WASHINGTON — A memo written by former FBI Director James Comey said President Donald Trump asked him to drop his investigation of dismissed National Security Adviser Michael Flynn’s ties to Russia, The New York Times first reported Tuesday.
“I hope you can let this go,” the president told Comey, according to the memo Comey wrote after a meeting with Trump in the Oval Office meeting in February. Parts of the memo were read to the Times. The Washington Post also reported on the memo.
Trump told Comey that Flynn had done nothing wrong, according to the memo.
A senior White House official who declined to be identified on Tuesday pushed back on the report, calling it “not a truthful or accurate portrayal” of the conversation.
“While the president has repeatedly expressed his view that General Flynn is a decent man who served and protected our country, the president has never asked Mr. Comey or anyone else to end any investigation, including any investigation involving General Flynn,” the official said.
A spokesman for the FBI declined to comment, the Times said.
Late Tuesday, House Oversight Committee Chairman Jason Chaffetz (R-Utah) sent a letter to Acting FBI Director Andrew McCabe requesting that any memos, recordings or other communications relating to conversations between Trump and Comey be turned over by May 24 so the committee can learn whether the president “attempted to influence or impede” the Flynn probe.The White House did not immediately respond to Chaffetz’s letter.
Earlier Tuesday, Trump tweeted that it is his “absolute right” to share intelligence with senior Russian diplomats, and his national security adviser H.R. McMaster repeatedly called Trump’s actions “wholly appropriate.”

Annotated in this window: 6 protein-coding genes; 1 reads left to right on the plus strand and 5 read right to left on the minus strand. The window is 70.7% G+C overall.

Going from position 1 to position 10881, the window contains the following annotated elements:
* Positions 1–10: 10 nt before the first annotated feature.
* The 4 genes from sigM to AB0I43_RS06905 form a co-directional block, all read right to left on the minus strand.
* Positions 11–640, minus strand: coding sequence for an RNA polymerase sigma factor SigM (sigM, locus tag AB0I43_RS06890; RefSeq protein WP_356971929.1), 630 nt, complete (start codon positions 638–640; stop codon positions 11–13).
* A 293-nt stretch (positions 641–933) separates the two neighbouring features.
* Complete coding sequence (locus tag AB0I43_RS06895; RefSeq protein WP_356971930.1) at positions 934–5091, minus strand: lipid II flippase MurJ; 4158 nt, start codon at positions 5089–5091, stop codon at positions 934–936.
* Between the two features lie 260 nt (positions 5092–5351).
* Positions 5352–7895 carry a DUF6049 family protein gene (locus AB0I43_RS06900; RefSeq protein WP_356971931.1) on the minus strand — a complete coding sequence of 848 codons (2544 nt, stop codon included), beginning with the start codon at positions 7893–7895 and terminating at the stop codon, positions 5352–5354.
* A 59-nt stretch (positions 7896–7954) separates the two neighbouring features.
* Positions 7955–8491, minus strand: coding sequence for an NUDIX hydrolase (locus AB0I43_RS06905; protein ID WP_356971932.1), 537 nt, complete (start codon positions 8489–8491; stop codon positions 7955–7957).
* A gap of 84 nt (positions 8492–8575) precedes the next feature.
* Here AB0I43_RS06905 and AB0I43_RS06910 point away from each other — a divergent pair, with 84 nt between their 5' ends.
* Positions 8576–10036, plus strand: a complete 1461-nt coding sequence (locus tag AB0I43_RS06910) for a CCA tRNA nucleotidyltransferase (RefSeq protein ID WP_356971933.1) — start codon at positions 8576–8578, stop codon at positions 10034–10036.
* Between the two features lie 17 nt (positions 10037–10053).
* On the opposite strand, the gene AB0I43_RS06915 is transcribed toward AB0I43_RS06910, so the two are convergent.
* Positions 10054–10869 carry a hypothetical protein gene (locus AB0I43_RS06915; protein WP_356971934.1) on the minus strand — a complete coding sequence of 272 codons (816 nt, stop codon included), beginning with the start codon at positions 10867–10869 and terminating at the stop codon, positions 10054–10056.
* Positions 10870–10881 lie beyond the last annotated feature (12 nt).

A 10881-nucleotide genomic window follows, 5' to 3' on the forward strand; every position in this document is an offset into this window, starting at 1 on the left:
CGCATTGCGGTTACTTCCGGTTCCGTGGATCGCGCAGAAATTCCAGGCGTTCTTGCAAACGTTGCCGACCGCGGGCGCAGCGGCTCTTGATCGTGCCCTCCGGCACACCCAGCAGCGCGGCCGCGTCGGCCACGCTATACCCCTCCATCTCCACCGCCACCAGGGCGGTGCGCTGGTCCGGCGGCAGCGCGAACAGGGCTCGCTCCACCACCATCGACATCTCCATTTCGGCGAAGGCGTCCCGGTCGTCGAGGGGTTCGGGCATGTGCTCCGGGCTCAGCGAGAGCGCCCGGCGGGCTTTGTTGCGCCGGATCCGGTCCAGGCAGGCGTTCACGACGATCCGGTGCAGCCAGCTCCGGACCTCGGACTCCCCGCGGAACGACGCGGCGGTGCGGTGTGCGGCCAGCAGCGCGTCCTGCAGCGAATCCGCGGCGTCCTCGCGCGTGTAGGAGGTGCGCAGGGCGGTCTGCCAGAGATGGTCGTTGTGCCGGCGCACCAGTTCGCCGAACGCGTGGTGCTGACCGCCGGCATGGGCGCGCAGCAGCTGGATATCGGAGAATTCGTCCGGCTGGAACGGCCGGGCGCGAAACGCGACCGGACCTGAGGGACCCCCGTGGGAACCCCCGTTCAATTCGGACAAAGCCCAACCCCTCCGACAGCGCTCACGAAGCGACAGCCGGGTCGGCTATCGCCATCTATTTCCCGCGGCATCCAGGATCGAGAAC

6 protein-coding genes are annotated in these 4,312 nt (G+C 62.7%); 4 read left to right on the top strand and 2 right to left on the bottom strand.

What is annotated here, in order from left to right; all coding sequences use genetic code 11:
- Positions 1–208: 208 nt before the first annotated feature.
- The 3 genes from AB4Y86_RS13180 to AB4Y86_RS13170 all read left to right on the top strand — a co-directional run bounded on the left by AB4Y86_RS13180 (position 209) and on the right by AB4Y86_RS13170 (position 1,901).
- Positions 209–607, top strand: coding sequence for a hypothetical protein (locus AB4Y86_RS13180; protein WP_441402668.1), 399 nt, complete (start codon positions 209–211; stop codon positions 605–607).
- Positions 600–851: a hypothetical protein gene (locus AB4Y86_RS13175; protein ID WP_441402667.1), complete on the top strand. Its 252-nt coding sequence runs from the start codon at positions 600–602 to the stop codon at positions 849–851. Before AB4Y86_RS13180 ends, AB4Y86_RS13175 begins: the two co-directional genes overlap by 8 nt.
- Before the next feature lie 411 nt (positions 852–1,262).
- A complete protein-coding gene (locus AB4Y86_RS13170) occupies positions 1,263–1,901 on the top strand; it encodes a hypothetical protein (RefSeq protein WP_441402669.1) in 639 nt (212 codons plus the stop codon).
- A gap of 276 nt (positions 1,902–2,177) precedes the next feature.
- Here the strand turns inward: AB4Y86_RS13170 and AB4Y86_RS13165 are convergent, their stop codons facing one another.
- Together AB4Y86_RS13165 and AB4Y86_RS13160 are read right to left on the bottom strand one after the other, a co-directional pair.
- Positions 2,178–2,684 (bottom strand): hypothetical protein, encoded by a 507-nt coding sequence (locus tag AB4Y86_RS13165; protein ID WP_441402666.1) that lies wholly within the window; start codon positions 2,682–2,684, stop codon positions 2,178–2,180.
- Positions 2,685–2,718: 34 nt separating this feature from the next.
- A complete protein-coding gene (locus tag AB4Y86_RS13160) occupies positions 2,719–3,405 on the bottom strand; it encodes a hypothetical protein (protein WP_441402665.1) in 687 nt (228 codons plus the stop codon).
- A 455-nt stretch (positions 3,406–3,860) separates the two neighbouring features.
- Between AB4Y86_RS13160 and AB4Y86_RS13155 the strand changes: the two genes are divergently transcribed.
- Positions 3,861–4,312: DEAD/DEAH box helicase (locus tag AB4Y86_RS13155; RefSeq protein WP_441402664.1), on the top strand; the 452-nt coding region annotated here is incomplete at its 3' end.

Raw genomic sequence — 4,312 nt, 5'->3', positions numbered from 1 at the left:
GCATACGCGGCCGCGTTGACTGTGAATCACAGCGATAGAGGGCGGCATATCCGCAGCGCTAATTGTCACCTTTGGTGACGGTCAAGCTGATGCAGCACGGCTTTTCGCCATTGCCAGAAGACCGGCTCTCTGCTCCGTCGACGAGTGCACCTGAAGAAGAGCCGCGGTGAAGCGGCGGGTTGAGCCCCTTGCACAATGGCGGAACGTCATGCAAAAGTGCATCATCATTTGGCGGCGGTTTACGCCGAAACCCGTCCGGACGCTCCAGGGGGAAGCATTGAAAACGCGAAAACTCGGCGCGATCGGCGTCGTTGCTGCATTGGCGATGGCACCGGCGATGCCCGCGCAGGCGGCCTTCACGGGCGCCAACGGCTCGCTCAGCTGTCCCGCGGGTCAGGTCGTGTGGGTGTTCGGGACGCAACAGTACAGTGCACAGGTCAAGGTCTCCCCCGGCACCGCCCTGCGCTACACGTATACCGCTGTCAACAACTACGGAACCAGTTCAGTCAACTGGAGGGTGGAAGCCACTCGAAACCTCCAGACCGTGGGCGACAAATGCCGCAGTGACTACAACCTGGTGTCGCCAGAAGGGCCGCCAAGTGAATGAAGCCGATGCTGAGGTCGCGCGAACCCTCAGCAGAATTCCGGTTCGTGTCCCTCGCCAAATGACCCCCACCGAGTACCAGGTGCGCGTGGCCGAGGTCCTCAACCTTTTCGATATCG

Trump, McMaster and White House spokesman Sean Spicer did not deny that the president divulged classified information to Russian Foreign Minister Sergei Lavrov and Ambassador Sergey Kislyak on May 10 in the Oval Office.
But McMaster said Trump had not jeopardized national security and portrayed intelligence leaks to the press as the more urgent matter.
“It was wholly appropriate to share what the threat was as a basis for common action and coordination and cooperation,” McMaster said.
He defended Trump’s interaction with the Russians in the wake of published reports that Trump told them about an Islamic State threat relating to laptops on aircraft — revealed to the United States by an ally using its spying capabilities.
The Washington Post first reported the story.
McMaster said the information advances the United States and Russia’s common goal of defeating the Islamic State. He called the “premise” of the Post story false.
McMaster and Spicer both said they would not discuss whether the information was classified.
Trump relayed his own version of events in morning tweets.
“As President I wanted to share with Russia (at an openly scheduled W.H. meeting) which I have the absolute right to do, facts pertaining to terrorism and airline flight safety,” he wrote. “Humanitarian reasons, plus I want Russia to greatly step up their fight against ISIS & terrorism.”
On Capitol Hill, Sen. Bob Corker (R-Tenn.) had said the White House is in a “downward spiral” and Senate Majority Leader Mitch McConnell (R-Ky.) told Bloomberg News, “We could do with a little less drama from the White House . . . so that we could focus on our agenda, which is deregulations, tax reform, and repealing and replacing Obamacare.”
Senate Minority Leader Chuck Schumer (D-N.Y.) called for transcripts of the meeting with the Russians, which was closed to American press, to be shared with the intelligence committee.
“Russia is not America’s friend,” Schumer said. “And the president should know that highly classified intel isn’t something you use to impress people.”
Also Tuesday, Trump met with Turkish President Recep Tayyip Erdogan, who has been criticized for human rights violations and a referendum expanding his executive power.
Trump expressed empathy for Turkey as the target of recent terror attacks, pledging a partnership in the fight against the Islamic State and toward ending the Syrian civil war.